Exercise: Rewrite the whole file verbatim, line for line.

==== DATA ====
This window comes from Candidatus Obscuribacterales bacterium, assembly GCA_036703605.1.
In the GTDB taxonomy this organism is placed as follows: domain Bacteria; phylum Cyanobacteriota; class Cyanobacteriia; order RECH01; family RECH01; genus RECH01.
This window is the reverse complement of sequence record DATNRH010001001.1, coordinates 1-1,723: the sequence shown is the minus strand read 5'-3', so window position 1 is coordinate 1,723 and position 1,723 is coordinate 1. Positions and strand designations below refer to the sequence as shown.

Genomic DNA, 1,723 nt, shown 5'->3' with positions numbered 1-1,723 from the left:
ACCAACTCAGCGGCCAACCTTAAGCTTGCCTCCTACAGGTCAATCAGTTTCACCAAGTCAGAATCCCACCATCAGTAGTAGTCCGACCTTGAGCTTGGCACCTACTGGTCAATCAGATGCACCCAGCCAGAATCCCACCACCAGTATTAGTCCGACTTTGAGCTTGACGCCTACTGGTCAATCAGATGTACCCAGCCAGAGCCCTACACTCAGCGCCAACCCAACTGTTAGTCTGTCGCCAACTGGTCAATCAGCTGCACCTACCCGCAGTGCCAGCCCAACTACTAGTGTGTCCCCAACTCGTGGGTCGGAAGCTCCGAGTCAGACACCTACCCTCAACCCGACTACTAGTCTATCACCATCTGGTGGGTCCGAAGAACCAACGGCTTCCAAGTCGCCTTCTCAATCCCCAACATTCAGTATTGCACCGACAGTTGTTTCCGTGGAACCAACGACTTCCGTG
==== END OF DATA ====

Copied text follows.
This window comes from Candidatus Obscuribacterales bacterium, assembly GCA_036703605.1.
In the GTDB taxonomy this organism is placed as follows: domain Bacteria; phylum Cyanobacteriota; class Cyanobacteriia; order RECH01; family RECH01; genus RECH01.
This window is the reverse complement of sequence record DATNRH010001001.1, coordinates 1-1,723: the sequence shown is the minus strand read 5'-3', so window position 1 is coordinate 1,723 and position 1,723 is coordinate 1. Positions and strand designations below refer to the sequence as shown.

Genomic DNA, 1,723 nt, shown 5'->3' with positions numbered 1-1,723 from the left:
ACCAACTCAGCGGCCAACCTTAAGCTTGCCTCCTACAGGTCAATCAGTTTCACCAAGTCAGAATCCCACCATCAGTAGTAGTCCGACCTTGAGCTTGGCACCTACTGGTCAATCAGATGCACCCAGCCAGAATCCCACCACCAGTATTAGTCCGACTTTGAGCTTGACGCCTACTGGTCAATCAGATGTACCCAGCCAGAGCCCTACACTCAGCGCCAACCCAACTGTTAGTCTGTCGCCAACTGGTCAATCAGCTGCACCTACCCGCAGTGCCAGCCCAACTACTAGTGTGTCCCCAACTCGTGGGTCGGAAGCTCCGAGTCAGACACCTACCCTCAACCCGACTACTAGTCTATCACCATCTGGTGGGTCCGAAGAACCAACGGCTTCCAAGTCGCCTTCTCAATCCCCAACATTCAGTATTGCACCGACAGTTGTTTCCGTGGAACCAACGACTTCCGTG